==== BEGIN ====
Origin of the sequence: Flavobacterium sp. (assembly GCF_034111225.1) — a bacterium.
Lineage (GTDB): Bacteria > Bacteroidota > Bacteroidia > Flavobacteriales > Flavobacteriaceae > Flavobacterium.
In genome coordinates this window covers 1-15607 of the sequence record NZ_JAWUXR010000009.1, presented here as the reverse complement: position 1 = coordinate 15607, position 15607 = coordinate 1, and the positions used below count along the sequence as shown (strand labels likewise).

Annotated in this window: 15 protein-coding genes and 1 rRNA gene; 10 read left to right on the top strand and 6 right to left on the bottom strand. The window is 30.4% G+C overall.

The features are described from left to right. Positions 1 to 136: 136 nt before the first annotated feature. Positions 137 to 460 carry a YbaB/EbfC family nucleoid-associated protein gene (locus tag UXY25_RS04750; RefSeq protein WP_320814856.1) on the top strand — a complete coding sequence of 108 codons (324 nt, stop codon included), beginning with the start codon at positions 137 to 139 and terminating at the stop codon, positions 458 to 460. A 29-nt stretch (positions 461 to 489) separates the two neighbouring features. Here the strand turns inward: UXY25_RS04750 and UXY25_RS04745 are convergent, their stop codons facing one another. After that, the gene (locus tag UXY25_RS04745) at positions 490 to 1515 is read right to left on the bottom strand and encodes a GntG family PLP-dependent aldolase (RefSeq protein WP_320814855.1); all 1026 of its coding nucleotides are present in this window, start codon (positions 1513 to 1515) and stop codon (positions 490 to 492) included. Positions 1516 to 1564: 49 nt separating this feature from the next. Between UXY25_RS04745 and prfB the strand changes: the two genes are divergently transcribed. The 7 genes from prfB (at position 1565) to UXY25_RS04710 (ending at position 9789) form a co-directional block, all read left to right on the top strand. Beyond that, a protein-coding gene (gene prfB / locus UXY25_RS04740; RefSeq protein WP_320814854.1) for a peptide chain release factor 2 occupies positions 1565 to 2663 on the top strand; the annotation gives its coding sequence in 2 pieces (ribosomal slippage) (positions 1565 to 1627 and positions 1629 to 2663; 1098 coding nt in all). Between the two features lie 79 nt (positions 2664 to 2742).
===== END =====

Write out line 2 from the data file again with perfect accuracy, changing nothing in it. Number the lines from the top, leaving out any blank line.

Lineage (GTDB): Bacteria > Bacteroidota > Bacteroidia > Flavobacteriales > Flavobacteriaceae > Flavobacterium.